When you want to change the relative position of a body part in your golf swing to improve how it performs,the goal is to perform it enough times to develop a consistent and reliable ‘feel’ in your golf swing.
Golfers and instructors use the term ‘feel’ a lot when describing the sensation of swinging the golf club a certain way.
The feel of your golf stroke describes it motion and direction and technically is referred to as proprioception. Proprioception describes your ability as a golfer to sense the location, orientation and motion of your body parts when you perform a golf stroke.
In effect, the feel of your golf stroke is its reality as opposed to say just viewing your golf swing on a computer screen where you are actually detached from the feeling of the swing motion you’re viewing.
In our experience working with thousands of golfers over the years there’s one thing that Dave and I have become pretty sure about. Many golfers spend more time 'looking' at perfecting their swing motion rather than developing it into a recognizable 'feel' that they can confidently repeat and compete with.
It is really important that you understand this key distinction in learning if you want to improve your golf skills in a timely fashion.
All golf stroke change must lead to a recognizable feel that is separate from the actual look of the stroke. What I mean is that it is pointless perfecting the look of your golf swing if you cannot translate that into a feel that you can take to the golf course and perform it with a high degree of trust.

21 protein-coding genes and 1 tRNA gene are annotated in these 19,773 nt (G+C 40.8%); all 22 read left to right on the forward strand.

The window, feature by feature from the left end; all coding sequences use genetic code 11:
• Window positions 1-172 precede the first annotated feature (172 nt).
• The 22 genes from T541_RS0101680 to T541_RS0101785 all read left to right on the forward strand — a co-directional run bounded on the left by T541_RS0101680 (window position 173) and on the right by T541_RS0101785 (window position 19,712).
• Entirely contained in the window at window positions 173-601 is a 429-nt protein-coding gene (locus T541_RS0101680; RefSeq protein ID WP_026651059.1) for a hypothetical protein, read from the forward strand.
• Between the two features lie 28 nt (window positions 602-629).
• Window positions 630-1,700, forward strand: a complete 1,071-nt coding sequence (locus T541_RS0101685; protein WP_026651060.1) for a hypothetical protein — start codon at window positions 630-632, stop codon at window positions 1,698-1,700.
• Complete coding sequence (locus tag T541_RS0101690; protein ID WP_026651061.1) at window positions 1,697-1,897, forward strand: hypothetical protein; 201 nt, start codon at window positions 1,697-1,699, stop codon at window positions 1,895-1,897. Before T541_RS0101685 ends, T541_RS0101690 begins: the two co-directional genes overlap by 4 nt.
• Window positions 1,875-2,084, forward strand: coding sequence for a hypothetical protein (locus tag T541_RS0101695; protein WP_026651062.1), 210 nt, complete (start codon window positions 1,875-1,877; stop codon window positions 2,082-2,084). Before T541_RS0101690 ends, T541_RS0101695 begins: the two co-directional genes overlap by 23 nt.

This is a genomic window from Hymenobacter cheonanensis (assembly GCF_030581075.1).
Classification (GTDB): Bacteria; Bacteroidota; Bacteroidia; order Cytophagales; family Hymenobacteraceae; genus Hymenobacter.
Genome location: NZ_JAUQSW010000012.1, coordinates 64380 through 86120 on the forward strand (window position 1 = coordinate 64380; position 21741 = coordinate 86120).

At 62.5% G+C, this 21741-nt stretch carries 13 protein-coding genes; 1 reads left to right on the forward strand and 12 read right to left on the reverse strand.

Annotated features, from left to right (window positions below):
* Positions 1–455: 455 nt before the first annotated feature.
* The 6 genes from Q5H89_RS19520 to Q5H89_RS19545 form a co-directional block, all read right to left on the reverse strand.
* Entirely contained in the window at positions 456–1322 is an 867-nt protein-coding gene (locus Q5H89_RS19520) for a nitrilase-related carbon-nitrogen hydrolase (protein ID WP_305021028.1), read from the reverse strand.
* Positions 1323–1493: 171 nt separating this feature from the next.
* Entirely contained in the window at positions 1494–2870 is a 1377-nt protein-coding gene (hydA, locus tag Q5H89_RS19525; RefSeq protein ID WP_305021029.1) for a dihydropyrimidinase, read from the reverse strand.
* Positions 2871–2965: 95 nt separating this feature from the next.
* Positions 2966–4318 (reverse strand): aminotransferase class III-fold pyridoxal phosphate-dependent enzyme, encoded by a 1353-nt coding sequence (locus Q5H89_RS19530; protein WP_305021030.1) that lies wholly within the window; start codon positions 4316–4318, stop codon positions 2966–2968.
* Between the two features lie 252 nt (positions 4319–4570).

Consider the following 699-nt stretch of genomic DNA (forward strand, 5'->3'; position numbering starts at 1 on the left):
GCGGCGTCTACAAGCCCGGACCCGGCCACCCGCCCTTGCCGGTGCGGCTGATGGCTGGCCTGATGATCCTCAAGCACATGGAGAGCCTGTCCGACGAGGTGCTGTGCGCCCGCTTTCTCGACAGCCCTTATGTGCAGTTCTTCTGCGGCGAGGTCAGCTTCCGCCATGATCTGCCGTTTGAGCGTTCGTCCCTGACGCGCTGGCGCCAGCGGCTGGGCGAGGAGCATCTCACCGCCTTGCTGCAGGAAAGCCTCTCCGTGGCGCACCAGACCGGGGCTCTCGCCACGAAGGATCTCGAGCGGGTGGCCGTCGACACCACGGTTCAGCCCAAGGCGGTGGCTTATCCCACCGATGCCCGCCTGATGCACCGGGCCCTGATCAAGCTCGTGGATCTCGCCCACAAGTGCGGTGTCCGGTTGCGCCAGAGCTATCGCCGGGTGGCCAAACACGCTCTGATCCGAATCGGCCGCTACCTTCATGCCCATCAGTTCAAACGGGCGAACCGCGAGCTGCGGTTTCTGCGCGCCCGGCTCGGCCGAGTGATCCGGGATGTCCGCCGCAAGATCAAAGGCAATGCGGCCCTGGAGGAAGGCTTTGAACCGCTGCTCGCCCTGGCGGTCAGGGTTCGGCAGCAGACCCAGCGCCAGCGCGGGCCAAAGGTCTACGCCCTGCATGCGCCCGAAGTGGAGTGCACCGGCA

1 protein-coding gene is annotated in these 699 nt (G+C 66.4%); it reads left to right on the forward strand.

If you think that trust is a mental skill, you are barking up the wrong tree!
Trusting your golf swing is in-fact trusting the feel of your golf swing. And trusting the feel of your golf swing is the only skill that will keep you on the golf improvement pathway.
Here’s where it gets tricky because you have to decide on the priority in learning and developing your golf swing technique if you want to give yourself your best chance of learning it. In other words, what come first?
Translate Form Into Feel
One of my early golf instructors shared with me a very simple philosophy that really helped me to manage the improvement process.
“Feel without form first - leads you on a path to nowhere.”
What he was saying to me is that you need to get your mechanical platform or foundation right in your mind first, and then you can practice it to develop the feel sensation that allows you to perform it under pressure.
You need to understand clearly how what you are changing is going to lead to improvement. In other words you don’t make a change if you don’t understand it first.
Many golfers have been down the path of attempting changes in the golf swing technique but because they didn't understand it well enough they couldn't develop the recognizable feel that you ultimately rely on when you perform.
If you don’t understand what you’re trying to do then how can you develop feel and then turn it into flow?
Feel into flow is the top of the pyramid in terms of golf swing performance, where you no longer recognize the feel of your golf swing as you have habituated it to such an extent that your golf swing technique flows like a river, smoothly and consistently without conscious thought.
At Pro Tour Golf College we describe it with a simple three step approach to help our students to understand the golf stroke change process:
Develop the correct FORM – Turn it into a recognizable FEEL - Then let it FLOW